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What You Wish You Had Known as a Freshman

January 11, 2019

Think back to your first day of college. It was exhilarating, maybe a little terrifying because for the first time, you were out on your own and you didn’t know what to expect. Then, as your freshman year went on, maybe you stressed a little too hard about classes, forgot deadlines and projects that were due and had to scramble to get them finished in time so you didn’t completely fail your class. Or maybe you stressed so much that you had them done weeks ahead of everyone else and still stressed because you didn’t know if it was good enough. Or maybe you were just fine and got it done on time with hardly any stress at all. Regardless of which student you were, everyone wishes someone had filled them in on a few aspects of college before they began their freshman year. I took some time to get a variety of perspectives from people in varying stages of life who graduated five, forty, and someone who still has a couple of years to go. Here’s their advice and what they wish they would have known starting out.

Kristine McCarty, the Director of Graduate Studies here at the College of Business, says that time management is of the utmost importance when starting out and throughout your later years in college and that procuring and using a planner is a great advantage.

Time management is so important in college.  You have classes, homework, reading, hanging out with friends, exercising, work, social activities, club events, and so much more. Plus, you probably should find time to sleep, visit the dentist, and all those other things life requires. A planner can be so helpful in laying out your plans to help you ensure you're dedicating the time you need to be successful,” she said. Most especially planners can help you keep track of tests, quizzes, and other information that is pertinent to the classroom so you can stay on top of your workload, plan accordingly, and finish assignments and projects on time as well as maintain a healthy balance to your life. A planner should help you feel less stressed because the ultimate goal is to nail your scheduling so class time is now a breeze.

McCarty also mentions getting on-campus jobs if you can, can be a really great opportunity as it could lead to your job after graduation.

“I am in the position I am now because of great experiences I had in internships and work study positions as an undergraduate. Those positions opened so many doors for me!”

On-campus jobs are also great in the way that they are willing to work with your school schedule when other jobs may not be so flexible in that regard. Another advantage is that usually when working on campus your job will be close by your classes so once you’re done with class, just take a short walk and you’ll be at work. It saves you money and time but as McCarty said, it most importantly can open doors for you that may not have opened otherwise.

Both McCarty and the second interviewee, Gail Hunt, also stressed the importance of taking advantage of opportunities your first year and to not let them pass by or throw them away.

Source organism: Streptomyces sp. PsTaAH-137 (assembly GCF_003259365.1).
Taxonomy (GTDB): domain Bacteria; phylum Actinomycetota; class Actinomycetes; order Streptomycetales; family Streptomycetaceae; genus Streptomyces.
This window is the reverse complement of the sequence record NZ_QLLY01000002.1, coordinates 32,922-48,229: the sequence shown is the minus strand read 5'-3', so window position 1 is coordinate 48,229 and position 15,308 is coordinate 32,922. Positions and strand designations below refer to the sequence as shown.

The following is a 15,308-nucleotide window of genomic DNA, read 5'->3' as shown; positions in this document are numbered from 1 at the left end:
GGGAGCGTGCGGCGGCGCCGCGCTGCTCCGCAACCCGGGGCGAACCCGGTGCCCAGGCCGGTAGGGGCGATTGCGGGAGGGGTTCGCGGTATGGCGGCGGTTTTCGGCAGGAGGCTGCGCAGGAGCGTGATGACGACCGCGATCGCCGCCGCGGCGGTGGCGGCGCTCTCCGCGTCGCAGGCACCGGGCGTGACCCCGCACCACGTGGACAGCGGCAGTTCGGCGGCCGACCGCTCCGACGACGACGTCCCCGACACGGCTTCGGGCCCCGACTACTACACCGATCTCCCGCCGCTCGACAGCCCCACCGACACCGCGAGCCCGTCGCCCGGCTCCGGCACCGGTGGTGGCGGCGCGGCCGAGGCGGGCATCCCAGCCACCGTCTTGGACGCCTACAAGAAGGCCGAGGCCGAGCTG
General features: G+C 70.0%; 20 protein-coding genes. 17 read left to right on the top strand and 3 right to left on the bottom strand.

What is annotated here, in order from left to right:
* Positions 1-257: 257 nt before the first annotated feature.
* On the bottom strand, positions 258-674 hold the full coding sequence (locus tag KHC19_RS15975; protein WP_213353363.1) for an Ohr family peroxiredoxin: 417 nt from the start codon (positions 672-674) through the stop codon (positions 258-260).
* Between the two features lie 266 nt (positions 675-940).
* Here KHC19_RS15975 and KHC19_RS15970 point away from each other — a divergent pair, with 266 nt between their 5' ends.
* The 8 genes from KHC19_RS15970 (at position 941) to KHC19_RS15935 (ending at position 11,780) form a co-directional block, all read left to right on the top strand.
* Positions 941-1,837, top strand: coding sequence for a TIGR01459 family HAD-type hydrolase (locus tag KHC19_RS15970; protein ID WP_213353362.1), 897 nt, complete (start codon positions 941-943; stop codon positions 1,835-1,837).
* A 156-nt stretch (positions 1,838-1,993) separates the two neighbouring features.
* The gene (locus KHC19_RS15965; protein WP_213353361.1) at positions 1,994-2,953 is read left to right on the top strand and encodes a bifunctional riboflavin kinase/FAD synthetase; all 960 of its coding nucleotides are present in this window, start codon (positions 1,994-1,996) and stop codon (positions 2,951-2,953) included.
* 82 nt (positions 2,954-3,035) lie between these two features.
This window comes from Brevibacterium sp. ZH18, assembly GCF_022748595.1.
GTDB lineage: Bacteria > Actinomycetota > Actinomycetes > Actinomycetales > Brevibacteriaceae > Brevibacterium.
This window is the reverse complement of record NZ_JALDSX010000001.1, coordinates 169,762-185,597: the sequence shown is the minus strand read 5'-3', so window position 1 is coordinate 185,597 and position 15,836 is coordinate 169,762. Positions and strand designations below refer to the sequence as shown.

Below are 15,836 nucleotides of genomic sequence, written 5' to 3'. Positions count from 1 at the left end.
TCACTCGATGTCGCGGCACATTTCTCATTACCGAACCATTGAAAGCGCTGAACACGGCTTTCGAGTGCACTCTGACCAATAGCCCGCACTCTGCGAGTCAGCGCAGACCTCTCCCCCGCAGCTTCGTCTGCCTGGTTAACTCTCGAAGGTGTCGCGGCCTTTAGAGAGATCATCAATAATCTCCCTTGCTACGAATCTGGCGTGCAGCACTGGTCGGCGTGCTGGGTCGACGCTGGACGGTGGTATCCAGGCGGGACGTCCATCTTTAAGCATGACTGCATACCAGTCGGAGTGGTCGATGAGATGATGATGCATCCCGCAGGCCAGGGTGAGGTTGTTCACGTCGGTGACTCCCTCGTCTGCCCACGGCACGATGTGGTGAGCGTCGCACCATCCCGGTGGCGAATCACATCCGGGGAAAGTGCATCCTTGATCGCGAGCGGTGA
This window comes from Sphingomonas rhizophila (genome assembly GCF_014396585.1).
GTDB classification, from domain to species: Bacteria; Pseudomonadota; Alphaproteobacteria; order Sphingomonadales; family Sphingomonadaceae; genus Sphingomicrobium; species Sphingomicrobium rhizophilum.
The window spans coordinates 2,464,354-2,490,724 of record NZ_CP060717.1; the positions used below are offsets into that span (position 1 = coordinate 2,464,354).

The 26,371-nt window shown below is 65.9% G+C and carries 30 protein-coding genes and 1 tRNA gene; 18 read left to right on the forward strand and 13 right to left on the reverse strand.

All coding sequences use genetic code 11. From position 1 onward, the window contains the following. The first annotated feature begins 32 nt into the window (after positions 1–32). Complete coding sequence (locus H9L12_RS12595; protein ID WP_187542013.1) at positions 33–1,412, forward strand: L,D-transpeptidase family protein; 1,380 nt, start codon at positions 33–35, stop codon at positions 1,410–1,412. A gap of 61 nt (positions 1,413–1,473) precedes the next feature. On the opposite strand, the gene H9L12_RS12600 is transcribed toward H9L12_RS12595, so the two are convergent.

Hunt passionately said, “Ask, seek, don’t be shy!”

Hunt also implores students to “Approach your classes as a step towards your future. The books and assignments are there to help you grow even if you are not quite sure how they relate at the time.”

Kelsey VanDemarr, currently a junior, provides other insights such as that students should anticipate that school will become more difficult and to have an idea of where things are before school starts.

...walking your schedule before classes actually start is a really good idea,  even for later semesters... just to have a good idea where the class is so you're not late on your first day.  It's also probably a good idea to make sure you have water, snacks and a watch, especially if you have a break between classes.  Lectures are pretty boring, being hungry or thirsty will only make it worse. And some teachers get annoyed when you pull out your phone in  bring a watch instead,” said Kelsey regarding lectures and being on time. Punctuality is important especially in college because it’s also a good way to practice professionalism as your boss will expect you to be into work on time every day in the professional realm. As for water and snacks, I can testify to that one. I have a very hard time concentrating and listening in class when I’m hungry because my mind is now focused on what I’m going to eat when I get home rather than the lecture material! Some snack ideas that  can tide you over for a time include granola bars, protein bars, fruit or veggies of some kind, or crackers. These options are also some of the less messier ones so you’re less likely to get crumbs and such on the floor of the room. Water is also the best drink to have because it is guaranteed to keep you hydrated all day and with all the fountains around campus, refilling is as easy as that. These kinds of snacks can also be a simpler way of getting in your fruit and vegetable intake for the day and are better for you than snacking on things like fruit snacks or chips.

Starting college can be tough especially if you’re moving away from home and this is really your first time being on your own. But it doesn’t have to be as tough as it seems and I hope that these tips will help all you first timers out there master your college experience so it works for you rather than it kicking your butt. College is what is going to prepare you most for adult life and if you can get it figured out your first year, it will make the rest of your college experience that much more enjoyable and that much easier. And we get it, sometimes things will happen that may make college more difficult but at the end of the day our goal is to help give advice where we can in the hopes of helping you as students. Welcome to a new semester, most especially to you new students.